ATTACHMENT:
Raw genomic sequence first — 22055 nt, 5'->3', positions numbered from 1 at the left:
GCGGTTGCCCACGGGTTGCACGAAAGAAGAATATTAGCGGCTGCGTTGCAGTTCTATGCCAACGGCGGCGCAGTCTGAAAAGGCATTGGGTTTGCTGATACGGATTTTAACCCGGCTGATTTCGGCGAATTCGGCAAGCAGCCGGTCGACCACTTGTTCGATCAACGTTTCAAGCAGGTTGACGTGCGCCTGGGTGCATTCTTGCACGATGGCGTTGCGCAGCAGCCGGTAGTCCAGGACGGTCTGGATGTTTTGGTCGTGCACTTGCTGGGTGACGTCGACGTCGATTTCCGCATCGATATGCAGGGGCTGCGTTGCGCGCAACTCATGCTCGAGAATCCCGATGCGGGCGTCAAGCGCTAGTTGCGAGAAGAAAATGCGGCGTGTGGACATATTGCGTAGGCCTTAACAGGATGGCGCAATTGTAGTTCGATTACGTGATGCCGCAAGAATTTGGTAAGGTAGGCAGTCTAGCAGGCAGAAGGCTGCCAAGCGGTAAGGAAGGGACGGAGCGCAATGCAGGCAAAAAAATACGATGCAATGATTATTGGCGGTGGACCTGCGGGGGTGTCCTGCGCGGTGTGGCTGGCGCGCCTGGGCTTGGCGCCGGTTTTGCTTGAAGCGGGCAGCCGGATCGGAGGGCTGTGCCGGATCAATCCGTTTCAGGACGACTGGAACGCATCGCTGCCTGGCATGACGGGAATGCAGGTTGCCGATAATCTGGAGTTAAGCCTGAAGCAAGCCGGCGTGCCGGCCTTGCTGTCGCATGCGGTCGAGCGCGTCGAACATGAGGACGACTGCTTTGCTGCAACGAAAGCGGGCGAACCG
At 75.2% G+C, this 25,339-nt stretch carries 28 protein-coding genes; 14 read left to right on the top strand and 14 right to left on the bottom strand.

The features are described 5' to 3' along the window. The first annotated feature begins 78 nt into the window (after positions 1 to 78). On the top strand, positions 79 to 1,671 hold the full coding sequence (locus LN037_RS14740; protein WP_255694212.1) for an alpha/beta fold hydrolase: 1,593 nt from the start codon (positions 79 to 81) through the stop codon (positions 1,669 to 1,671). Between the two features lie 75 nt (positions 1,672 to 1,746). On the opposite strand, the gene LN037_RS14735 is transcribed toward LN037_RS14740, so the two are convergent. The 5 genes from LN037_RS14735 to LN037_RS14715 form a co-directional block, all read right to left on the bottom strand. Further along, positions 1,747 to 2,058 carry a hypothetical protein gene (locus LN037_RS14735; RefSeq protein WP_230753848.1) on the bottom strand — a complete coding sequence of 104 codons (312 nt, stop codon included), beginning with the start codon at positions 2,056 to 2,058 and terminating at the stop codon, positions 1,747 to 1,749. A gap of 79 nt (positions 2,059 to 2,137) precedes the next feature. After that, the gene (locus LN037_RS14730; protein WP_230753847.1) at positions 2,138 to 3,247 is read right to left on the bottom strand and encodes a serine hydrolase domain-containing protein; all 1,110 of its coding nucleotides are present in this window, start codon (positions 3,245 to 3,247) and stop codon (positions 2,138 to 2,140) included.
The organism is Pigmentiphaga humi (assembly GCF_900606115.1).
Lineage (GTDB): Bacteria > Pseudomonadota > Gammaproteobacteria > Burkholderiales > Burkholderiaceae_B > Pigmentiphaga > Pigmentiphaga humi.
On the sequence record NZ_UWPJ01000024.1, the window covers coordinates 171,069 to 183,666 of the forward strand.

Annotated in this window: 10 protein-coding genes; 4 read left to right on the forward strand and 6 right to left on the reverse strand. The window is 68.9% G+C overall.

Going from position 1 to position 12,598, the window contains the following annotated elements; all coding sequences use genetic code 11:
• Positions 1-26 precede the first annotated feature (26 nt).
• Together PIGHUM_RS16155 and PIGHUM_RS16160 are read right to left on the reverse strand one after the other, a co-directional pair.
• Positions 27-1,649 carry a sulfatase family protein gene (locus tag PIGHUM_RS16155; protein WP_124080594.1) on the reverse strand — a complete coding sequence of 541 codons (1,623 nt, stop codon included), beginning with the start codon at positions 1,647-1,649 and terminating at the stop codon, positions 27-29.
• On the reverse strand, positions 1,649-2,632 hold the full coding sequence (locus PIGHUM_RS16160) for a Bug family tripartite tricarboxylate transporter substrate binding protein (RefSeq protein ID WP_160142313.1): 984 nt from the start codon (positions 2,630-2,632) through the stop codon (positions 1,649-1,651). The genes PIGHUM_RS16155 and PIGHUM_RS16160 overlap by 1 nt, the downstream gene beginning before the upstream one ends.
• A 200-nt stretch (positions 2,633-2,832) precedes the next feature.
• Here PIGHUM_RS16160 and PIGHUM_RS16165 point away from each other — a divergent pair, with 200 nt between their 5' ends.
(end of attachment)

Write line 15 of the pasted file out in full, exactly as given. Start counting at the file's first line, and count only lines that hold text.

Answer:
• Here PIGHUM_RS16160 and PIGHUM_RS16165 point away from each other — a divergent pair, with 200 nt between their 5' ends.